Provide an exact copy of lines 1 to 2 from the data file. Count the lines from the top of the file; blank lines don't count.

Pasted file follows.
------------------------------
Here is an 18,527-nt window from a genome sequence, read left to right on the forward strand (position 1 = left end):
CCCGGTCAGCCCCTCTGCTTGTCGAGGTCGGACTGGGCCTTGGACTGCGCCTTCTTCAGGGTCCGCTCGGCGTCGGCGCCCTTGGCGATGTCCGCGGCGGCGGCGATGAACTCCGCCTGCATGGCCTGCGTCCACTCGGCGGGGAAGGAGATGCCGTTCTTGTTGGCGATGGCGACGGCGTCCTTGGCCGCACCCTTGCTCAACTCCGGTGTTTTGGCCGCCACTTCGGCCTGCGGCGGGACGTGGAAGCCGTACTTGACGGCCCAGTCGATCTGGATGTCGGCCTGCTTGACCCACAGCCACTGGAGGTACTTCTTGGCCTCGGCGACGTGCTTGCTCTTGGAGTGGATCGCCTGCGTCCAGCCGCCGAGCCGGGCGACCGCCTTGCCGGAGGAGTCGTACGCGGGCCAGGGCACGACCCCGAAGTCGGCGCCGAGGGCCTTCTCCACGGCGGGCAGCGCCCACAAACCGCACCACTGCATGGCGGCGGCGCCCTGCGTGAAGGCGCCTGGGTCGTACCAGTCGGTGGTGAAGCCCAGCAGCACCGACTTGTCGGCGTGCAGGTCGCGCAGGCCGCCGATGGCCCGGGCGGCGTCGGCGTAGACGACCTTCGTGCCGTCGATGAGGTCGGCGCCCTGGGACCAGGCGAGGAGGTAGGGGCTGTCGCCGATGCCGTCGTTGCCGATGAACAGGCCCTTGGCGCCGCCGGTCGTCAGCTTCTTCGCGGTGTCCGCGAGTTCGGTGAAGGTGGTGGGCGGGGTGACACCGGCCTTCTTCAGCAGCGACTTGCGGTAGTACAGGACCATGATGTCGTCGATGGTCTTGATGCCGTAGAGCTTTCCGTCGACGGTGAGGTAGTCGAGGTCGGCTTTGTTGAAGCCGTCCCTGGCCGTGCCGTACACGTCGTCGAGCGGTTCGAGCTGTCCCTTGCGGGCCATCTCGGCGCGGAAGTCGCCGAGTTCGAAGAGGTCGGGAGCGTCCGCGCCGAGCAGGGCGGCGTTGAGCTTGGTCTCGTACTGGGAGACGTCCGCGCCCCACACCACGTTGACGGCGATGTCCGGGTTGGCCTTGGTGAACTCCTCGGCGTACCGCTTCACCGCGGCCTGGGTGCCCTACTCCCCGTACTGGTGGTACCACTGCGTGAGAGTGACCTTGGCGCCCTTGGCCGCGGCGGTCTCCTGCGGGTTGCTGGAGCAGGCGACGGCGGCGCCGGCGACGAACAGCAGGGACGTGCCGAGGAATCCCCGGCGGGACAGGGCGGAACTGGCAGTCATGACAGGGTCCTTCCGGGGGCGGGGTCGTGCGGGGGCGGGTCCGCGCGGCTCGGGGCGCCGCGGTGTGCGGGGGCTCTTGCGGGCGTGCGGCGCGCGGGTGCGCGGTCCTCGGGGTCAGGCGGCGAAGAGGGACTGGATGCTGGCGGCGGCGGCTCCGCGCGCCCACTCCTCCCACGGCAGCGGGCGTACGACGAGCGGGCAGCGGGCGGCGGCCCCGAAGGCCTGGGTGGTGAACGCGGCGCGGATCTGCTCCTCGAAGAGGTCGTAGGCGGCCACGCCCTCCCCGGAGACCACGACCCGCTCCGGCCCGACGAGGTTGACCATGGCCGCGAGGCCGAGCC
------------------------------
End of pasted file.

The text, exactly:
Here is an 18,527-nt window from a genome sequence, read left to right on the forward strand (position 1 = left end):
CCCGGTCAGCCCCTCTGCTTGTCGAGGTCGGACTGGGCCTTGGACTGCGCCTTCTTCAGGGTCCGCTCGGCGTCGGCGCCCTTGGCGATGTCCGCGGCGGCGGCGATGAACTCCGCCTGCATGGCCTGCGTCCACTCGGCGGGGAAGGAGATGCCGTTCTTGTTGGCGATGGCGACGGCGTCCTTGGCCGCACCCTTGCTCAACTCCGGTGTTTTGGCCGCCACTTCGGCCTGCGGCGGGACGTGGAAGCCGTACTTGACGGCCCAGTCGATCTGGATGTCGGCCTGCTTGACCCACAGCCACTGGAGGTACTTCTTGGCCTCGGCGACGTGCTTGCTCTTGGAGTGGATCGCCTGCGTCCAGCCGCCGAGCCGGGCGACCGCCTTGCCGGAGGAGTCGTACGCGGGCCAGGGCACGACCCCGAAGTCGGCGCCGAGGGCCTTCTCCACGGCGGGCAGCGCCCACAAACCGCACCACTGCATGGCGGCGGCGCCCTGCGTGAAGGCGCCTGGGTCGTACCAGTCGGTGGTGAAGCCCAGCAGCACCGACTTGTCGGCGTGCAGGTCGCGCAGGCCGCCGATGGCCCGGGCGGCGTCGGCGTAGACGACCTTCGTGCCGTCGATGAGGTCGGCGCCCTGGGACCAGGCGAGGAGGTAGGGGCTGTCGCCGATGCCGTCGTTGCCGATGAACAGGCCCTTGGCGCCGCCGGTCGTCAGCTTCTTCGCGGTGTCCGCGAGTTCGGTGAAGGTGGTGGGCGGGGTGACACCGGCCTTCTTCAGCAGCGACTTGCGGTAGTACAGGACCATGATGTCGTCGATGGTCTTGATGCCGTAGAGCTTTCCGTCGACGGTGAGGTAGTCGAGGTCGGCTTTGTTGAAGCCGTCCCTGGCCGTGCCGTACACGTCGTCGAGCGGTTCGAGCTGTCCCTTGCGGGCCATCTCGGCGCGGAAGTCGCCGAGTTCGAAGAGGTCGGGAGCGTCCGCGCCGAGCAGGGCGGCGTTGAGCTTGGTCTCGTACTGGGAGACGTCCGCGCCCCACACCACGTTGACGGCGATGTCCGGGTTGGCCTTGGTGAACTCCTCGGCGTACCGCTTCACCGCGGCCTGGGTGCCCTACTCCCCGTACTGGTGGTACCACTGCGTGAGAGTGACCTTGGCGCCCTTGGCCGCGGCGGTCTCCTGCGGGTTGCTGGAGCAGGCGACGGCGGCGCCGGCGACGAACAGCAGGGACGTGCCGAGGAATCCCCGGCGGGACAGGGCGGAACTGGCAGTCATGACAGGGTCCTTCCGGGGGCGGGGTCGTGCGGGGGCGGGTCCGCGCGGCTCGGGGCGCCGCGGTGTGCGGGGGCTCTTGCGGGCGTGCGGCGCGCGGGTGCGCGGTCCTCGGGGTCAGGCGGCGAAGAGGGACTGGATGCTGGCGGCGGCGGCTCCGCGCGCCCACTCCTCCCACGGCAGCGGGCGTACGACGAGCGGGCAGCGGGCGGCGGCCCCGAAGGCCTGGGTGGTGAACGCGGCGCGGATCTGCTCCTCGAAGAGGTCGTAGGCGGCCACGCCCTCCCCGGAGACCACGACCCGCTCCGGCCCGACGAGGTTGACCATGGCCGCGAGGCCGAGCC